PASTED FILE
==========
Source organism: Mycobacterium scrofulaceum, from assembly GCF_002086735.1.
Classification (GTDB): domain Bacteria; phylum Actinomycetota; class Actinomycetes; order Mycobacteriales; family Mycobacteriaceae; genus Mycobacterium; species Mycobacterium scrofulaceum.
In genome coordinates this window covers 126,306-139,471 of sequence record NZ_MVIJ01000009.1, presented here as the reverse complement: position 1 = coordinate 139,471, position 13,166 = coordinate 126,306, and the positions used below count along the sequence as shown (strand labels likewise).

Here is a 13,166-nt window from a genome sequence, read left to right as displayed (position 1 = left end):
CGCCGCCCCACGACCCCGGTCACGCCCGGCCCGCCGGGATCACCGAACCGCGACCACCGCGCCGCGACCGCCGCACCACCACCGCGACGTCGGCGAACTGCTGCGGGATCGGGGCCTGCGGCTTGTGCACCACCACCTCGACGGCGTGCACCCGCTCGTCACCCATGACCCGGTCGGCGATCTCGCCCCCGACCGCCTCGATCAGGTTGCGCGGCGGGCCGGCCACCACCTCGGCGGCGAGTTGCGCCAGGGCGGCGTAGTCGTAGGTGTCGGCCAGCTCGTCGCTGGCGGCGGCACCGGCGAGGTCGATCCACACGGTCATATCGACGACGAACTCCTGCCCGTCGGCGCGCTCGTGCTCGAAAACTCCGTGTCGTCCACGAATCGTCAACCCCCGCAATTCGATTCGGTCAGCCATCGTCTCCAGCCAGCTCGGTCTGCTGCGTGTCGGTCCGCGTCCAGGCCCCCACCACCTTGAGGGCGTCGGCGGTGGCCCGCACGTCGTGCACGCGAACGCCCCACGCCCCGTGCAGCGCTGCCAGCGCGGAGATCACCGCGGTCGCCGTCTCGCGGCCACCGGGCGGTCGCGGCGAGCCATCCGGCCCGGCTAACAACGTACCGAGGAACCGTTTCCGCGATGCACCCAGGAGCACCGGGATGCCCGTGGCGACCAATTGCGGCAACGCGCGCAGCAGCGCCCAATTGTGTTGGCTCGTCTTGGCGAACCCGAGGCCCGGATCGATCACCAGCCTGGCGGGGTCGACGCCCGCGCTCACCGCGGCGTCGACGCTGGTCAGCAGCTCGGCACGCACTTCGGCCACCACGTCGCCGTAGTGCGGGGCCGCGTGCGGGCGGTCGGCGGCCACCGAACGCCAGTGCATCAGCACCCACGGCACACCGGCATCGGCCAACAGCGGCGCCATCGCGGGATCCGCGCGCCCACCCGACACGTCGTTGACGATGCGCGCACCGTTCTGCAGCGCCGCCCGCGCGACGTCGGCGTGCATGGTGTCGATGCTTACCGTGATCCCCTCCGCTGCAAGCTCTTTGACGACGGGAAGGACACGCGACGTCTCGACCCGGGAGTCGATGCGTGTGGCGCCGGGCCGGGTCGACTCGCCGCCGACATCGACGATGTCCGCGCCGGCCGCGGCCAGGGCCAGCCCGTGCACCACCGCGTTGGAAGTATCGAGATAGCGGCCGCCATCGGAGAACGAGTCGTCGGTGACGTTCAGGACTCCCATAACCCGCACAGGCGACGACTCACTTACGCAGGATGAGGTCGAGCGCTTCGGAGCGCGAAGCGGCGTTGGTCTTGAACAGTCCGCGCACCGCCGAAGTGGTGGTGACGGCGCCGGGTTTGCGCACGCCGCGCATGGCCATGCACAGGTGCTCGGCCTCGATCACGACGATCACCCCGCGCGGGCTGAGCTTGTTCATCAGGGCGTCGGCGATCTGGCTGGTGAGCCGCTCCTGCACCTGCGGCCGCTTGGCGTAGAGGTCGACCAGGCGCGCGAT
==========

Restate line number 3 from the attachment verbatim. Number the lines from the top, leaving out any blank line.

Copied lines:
In genome coordinates this window covers 126,306-139,471 of sequence record NZ_MVIJ01000009.1, presented here as the reverse complement: position 1 = coordinate 139,471, position 13,166 = coordinate 126,306, and the positions used below count along the sequence as shown (strand labels likewise).